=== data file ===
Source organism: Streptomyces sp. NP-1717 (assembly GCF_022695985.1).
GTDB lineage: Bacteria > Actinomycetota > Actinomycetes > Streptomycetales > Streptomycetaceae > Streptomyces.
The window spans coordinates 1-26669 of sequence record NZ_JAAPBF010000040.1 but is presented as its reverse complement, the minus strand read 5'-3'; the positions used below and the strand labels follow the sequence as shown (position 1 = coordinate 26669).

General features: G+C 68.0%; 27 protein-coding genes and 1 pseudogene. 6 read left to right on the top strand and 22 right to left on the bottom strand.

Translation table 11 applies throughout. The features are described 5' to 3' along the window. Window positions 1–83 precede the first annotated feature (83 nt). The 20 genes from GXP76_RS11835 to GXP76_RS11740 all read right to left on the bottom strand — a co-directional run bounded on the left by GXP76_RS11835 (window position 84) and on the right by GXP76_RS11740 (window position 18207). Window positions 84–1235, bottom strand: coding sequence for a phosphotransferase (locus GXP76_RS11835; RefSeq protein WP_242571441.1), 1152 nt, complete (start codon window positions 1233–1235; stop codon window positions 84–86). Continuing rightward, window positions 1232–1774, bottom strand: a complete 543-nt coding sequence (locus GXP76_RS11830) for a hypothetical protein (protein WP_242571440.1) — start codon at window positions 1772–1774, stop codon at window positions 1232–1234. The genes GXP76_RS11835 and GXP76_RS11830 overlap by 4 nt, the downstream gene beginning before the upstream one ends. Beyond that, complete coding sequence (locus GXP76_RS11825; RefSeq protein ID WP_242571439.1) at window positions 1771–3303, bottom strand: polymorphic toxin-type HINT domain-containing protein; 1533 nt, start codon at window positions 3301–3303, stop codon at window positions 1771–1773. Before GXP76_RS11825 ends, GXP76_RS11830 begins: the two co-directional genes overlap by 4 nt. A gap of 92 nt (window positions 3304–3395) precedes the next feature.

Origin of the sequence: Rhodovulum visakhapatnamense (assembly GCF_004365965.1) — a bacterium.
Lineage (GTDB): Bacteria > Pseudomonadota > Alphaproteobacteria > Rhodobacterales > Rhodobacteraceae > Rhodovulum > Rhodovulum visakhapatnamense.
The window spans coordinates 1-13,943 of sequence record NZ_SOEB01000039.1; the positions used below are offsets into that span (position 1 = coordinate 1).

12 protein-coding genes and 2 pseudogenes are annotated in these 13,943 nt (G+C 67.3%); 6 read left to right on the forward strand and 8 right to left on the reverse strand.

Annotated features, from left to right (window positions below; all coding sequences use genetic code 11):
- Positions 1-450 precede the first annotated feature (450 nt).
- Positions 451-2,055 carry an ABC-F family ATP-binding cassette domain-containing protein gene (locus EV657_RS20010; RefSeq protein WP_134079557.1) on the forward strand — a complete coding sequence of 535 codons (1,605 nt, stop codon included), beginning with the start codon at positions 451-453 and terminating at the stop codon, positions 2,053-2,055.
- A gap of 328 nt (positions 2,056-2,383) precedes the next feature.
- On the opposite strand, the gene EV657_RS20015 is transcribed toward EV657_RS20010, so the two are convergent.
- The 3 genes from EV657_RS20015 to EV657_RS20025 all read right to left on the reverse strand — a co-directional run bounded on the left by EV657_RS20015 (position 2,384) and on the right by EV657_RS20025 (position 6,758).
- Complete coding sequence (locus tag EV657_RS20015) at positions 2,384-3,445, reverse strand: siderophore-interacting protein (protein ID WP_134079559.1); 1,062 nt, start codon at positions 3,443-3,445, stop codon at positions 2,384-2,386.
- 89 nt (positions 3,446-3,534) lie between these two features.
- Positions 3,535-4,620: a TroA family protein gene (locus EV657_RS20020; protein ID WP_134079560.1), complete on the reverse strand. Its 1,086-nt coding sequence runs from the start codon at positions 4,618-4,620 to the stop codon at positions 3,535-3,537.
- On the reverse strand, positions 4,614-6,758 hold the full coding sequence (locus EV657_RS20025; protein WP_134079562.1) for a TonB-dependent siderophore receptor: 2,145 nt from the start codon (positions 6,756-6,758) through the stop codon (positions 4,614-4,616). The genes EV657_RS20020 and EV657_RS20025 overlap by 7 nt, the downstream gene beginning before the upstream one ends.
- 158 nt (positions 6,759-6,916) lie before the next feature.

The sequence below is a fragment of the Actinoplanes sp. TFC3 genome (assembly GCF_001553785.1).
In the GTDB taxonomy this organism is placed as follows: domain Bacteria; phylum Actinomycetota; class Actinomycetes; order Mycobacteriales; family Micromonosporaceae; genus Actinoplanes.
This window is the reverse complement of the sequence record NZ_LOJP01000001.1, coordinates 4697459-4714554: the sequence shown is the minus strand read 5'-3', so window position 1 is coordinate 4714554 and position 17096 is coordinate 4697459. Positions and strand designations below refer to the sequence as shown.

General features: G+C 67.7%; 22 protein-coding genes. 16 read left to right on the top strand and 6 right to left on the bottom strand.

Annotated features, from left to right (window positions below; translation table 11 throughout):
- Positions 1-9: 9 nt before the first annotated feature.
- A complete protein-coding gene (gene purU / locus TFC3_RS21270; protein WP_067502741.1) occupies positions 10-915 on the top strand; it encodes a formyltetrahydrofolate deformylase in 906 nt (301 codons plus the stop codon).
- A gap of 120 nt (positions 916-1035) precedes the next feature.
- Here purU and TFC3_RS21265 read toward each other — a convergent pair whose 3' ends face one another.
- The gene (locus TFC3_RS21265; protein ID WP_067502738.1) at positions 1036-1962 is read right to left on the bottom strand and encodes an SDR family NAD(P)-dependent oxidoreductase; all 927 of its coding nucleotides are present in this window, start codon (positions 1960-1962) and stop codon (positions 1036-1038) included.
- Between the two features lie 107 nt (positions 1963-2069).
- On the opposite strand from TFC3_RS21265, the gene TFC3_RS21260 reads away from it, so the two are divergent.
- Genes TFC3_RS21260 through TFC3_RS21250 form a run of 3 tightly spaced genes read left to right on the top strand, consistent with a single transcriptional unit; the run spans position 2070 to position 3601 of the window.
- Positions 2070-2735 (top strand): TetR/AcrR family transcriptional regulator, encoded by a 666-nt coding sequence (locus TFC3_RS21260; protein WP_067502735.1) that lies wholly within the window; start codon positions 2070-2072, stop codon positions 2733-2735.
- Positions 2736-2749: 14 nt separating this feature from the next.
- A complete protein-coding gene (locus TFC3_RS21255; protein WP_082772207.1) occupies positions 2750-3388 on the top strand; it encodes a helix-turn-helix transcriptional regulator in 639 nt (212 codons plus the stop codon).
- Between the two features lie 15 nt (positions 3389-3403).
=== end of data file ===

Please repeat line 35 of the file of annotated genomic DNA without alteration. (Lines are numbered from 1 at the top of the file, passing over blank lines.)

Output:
- Positions 2736-2749: 14 nt separating this feature from the next.